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Sunday, April 21, 2024
The Observer

Irish men's soccer falls to Clemson in College Cup final

Notre Dame's Daniel Russo and Josh Ramsey chase down Clemson's star forward Ousmane Sylla. The Tigers' No. 10 scored as Clemson beat the Irish 2-1 to win the national title.

LOUISVILLE, KY. — The worst part of Notre Dame’s 2-1 national championship defeat to Clemson on Monday was their performance. It’s not that Notre Dame didn’t play well. After the game, head coach Chad Riley said it was probably the team’s best showing of the tournament.

But it just wasn’t enough.

The Irish pushed hard. They took 15 shots to Clemson’s 9. They took more corners and free kicks. But when it mattered most, it was the Tigers who capitalized.

Brandon Parrish’s first-half thunderbolt gave Clemson an early lead. Notre Dame responded well. But the Irish couldn’t find an equalizing goal. They came out for the second half with the same energy, generating four shots in the first 15 minutes after the break.

Yet it was the Tigers who found the second goal of the match. Clemson had been threatening in transition all day, and eventually star forward Ousmane Sylla found enough space to bury the Irish. Notre Dame’s continued efforts were eventually rewarded with a late penalty kick goal from senior defender Paddy Burns. But the Irish were unable to conjure up a miracle second goal in the final 60 seconds of the match. 

Notre Dame hit the crossbar. They had a shot cleared off the line. And they had more than a few dangerous free-kick opportunities. Still, by the time the final whistle blew, they had only found the back of the net once.

“The hardest thing in soccer is to play well and lose,” said Riley after the game. “I think that’s the hardest thing to stomach. You can always look back at film and there’s things you can do better. But [when] you hit the bar, had a couple saves, saves off the line … it just felt like you did enough.”

Losing a national championship is always hard. But the defeat was particularly tough on the Irish’s seniors. It’s entirely fair to say that this year’s graduating class of seniors — Burns, goalkeeper Bryan Dowd and forward Daniel Russo, among others — have reinvigorated the Irish program.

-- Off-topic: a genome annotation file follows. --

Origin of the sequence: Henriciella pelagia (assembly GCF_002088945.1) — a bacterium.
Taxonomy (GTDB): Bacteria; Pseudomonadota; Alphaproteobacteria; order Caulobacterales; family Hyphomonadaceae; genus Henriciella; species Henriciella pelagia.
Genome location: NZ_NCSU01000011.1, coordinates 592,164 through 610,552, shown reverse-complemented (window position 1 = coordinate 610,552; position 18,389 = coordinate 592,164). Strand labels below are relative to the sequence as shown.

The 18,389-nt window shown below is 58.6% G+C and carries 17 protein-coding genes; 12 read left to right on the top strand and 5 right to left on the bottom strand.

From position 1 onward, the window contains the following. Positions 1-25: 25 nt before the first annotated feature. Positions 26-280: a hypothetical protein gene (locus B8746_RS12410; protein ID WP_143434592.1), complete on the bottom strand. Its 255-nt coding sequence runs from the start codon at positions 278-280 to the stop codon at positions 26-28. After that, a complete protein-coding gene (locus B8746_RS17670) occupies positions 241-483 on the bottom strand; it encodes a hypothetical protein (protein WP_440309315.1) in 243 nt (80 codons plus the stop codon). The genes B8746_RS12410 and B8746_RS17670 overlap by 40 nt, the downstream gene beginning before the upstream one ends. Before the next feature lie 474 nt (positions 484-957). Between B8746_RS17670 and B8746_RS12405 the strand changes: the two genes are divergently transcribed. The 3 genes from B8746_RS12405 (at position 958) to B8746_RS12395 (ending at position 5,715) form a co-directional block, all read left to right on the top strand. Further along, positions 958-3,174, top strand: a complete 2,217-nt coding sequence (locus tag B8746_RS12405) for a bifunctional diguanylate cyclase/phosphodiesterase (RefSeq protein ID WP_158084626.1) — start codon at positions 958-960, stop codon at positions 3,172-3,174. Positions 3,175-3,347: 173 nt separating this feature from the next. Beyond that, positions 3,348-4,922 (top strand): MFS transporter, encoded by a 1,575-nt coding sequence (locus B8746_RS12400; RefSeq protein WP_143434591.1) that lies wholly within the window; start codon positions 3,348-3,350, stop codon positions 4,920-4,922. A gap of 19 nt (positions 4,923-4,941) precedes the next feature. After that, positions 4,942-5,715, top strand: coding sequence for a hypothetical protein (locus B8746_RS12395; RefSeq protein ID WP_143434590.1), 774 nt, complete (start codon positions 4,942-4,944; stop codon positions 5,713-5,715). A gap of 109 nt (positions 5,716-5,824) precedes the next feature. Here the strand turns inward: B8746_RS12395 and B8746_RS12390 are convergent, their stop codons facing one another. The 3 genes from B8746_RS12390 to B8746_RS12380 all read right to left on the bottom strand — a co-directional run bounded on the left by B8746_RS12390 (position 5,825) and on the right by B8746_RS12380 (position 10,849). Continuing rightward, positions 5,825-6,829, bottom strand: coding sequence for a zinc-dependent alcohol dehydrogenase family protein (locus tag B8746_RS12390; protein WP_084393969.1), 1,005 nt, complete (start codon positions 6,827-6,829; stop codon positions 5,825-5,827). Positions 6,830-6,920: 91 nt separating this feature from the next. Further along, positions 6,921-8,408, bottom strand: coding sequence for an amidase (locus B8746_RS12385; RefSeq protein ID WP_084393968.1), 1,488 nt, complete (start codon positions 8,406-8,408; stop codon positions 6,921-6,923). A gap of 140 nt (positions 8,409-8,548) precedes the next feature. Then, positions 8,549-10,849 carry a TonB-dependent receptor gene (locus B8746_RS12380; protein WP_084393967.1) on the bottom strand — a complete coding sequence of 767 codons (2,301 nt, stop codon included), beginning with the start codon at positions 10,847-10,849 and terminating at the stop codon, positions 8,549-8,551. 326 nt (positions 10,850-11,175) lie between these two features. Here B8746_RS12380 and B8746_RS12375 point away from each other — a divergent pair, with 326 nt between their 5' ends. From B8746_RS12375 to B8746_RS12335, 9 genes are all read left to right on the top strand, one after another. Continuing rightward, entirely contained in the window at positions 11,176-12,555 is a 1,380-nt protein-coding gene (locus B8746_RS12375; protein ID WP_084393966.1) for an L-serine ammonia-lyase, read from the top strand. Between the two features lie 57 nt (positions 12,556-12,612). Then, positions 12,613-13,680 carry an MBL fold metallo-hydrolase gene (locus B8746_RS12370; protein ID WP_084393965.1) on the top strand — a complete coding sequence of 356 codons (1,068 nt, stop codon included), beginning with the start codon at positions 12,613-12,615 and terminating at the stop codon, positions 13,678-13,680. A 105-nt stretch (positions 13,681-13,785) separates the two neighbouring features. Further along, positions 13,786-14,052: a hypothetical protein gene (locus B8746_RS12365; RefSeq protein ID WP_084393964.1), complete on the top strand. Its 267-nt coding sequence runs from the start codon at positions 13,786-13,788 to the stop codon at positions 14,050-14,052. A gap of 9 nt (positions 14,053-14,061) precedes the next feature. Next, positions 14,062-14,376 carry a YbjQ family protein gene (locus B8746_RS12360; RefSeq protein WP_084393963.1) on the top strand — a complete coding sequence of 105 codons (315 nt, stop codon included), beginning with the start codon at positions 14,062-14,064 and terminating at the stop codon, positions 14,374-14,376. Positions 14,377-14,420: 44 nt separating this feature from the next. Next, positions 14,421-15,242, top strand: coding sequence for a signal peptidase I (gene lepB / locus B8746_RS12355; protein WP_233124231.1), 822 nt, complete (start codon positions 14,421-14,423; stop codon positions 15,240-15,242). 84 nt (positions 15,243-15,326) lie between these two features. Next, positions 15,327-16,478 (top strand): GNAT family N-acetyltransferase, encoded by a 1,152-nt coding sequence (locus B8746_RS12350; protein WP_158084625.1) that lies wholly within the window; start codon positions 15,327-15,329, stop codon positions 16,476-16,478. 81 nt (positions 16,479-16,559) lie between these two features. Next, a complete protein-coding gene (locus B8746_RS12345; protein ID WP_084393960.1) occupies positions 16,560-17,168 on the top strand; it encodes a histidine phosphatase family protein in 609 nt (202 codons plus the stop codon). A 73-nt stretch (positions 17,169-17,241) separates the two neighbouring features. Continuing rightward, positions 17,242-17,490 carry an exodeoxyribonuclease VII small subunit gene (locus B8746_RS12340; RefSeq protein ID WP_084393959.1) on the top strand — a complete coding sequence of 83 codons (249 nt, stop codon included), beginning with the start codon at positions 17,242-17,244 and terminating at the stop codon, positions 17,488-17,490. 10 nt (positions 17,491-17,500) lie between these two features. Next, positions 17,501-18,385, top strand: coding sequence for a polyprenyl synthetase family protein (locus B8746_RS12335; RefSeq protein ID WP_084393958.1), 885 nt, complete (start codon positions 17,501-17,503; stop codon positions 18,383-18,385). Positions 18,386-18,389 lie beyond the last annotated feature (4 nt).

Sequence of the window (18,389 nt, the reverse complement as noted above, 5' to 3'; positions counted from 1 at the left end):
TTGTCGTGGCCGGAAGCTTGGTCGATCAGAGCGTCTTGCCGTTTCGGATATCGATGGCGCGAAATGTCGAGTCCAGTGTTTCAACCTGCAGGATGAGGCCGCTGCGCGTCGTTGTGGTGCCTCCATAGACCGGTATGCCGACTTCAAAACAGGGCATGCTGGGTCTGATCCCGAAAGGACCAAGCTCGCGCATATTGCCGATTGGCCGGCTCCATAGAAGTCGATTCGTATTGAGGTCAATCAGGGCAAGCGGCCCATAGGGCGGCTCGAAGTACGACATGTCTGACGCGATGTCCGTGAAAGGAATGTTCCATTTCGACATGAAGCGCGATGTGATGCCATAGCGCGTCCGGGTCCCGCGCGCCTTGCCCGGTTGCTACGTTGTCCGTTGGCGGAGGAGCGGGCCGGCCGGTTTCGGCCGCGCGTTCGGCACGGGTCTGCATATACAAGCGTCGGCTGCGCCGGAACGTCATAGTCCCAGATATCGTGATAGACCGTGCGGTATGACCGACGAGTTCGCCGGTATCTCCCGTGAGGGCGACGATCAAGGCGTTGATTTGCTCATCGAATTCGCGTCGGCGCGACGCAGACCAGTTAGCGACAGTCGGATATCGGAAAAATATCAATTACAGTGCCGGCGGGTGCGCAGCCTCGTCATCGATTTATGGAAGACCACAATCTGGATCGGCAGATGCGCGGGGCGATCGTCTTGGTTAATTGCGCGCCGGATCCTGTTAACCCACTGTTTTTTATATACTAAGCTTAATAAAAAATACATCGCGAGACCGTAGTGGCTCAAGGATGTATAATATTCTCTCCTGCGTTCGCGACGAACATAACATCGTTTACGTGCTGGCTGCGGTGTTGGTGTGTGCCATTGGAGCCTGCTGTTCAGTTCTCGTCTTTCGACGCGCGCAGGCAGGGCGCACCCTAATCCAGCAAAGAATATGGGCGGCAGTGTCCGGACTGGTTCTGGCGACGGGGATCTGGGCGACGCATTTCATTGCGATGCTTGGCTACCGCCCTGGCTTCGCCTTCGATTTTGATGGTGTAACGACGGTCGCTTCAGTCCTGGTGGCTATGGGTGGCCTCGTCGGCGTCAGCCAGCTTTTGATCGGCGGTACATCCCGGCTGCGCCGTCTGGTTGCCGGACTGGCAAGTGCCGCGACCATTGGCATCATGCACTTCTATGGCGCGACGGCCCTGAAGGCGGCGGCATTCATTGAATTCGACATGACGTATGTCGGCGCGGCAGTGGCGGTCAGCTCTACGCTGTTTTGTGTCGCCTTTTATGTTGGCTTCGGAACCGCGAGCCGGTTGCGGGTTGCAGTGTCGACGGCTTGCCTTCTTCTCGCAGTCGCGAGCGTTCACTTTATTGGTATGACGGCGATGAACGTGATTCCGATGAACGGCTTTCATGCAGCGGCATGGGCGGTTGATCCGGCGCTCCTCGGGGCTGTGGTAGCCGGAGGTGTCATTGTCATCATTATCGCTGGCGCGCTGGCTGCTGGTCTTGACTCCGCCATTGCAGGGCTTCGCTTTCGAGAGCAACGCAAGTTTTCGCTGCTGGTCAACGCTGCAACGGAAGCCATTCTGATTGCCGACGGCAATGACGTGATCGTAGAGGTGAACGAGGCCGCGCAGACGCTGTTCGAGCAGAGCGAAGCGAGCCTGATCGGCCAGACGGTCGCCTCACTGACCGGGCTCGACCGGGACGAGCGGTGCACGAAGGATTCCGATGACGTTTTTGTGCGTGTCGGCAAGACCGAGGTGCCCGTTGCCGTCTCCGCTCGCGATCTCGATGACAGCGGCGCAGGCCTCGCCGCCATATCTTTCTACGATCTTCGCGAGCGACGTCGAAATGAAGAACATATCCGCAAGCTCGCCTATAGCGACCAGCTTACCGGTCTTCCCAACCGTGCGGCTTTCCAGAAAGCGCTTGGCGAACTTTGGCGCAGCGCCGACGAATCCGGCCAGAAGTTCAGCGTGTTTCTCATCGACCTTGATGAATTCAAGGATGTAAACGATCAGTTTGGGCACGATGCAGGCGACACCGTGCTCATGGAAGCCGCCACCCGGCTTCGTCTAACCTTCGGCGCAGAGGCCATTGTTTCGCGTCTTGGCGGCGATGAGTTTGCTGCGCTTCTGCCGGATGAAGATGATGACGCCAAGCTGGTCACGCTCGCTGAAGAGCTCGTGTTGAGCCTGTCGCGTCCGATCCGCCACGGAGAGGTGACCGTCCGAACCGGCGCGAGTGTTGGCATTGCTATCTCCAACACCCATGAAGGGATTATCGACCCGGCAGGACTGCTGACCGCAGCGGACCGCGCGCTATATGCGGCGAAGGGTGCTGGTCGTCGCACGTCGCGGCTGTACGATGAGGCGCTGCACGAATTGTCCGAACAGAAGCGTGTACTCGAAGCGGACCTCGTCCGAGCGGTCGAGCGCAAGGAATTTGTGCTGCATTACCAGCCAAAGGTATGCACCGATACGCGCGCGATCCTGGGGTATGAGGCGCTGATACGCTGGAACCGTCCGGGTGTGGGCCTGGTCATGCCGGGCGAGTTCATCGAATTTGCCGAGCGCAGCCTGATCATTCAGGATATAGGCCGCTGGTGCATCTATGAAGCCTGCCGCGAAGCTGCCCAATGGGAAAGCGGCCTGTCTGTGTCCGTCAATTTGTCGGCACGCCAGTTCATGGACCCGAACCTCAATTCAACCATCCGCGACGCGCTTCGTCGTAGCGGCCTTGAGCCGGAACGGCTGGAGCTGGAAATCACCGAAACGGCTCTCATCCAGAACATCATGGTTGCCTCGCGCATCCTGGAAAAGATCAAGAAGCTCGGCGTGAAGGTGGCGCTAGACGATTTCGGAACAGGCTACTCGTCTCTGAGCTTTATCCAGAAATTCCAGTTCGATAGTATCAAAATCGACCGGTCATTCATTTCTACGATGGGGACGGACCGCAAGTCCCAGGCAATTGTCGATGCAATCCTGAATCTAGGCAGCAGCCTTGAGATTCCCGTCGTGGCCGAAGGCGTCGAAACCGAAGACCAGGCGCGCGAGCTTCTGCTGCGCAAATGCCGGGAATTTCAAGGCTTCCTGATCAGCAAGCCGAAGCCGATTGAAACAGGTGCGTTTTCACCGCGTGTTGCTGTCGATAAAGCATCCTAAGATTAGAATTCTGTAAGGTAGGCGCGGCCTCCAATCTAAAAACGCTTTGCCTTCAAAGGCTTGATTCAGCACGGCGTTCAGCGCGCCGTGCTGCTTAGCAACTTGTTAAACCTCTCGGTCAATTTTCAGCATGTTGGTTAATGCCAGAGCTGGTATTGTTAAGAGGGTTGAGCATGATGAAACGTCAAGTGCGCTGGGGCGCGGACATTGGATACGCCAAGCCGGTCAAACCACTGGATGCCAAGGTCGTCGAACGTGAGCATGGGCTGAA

The Notre Dame men’s soccer class of 2024 leaves Alumni Stadium having captured the program’s first ACC tournament championship and its second Coastal Division title. They’re responsible for two of the program’s three College Cup berths and its first College Cup victory in a decade.

They came up just short of the ultimate prize on Monday night. Nobody can say the Irish didn’t leave it all out on the field. Sometimes, effort doesn’t always equal results, and Notre Dame left Louisville rueing the chances they came inches away from converting. 

Burns, a captain, was emotional as he reflected on playing his final game for the Irish.

“This jersey and this University have given us so much, it’s given us everything,” Burns said. “We badly wanted to repay the University with a national championship and fell just short. Just incredibly grateful to have worn Notre Dame across my chest the past four years.”

Few players have a Notre Dame story like Burns, who applied to the school from Northern Ireland through the regular student admissions process and emailed the coaching staff upon his acceptance asking for a chance to play. Almost immediately, Burns emerged as one of the team’s most consistent and passionate players.

Burns has never been shy about expressing his love for Notre Dame. His appreciation for the opportunity he received to play at the only school he applied to as a student. He stressed his gratitude for the University and the team after the game.

“Certainly I’ll be letting the players know how grateful I am to have led such a committed and dedicated group,” said Burns. “Brothers for life, friends for life and I’m so proud to be their captain.”

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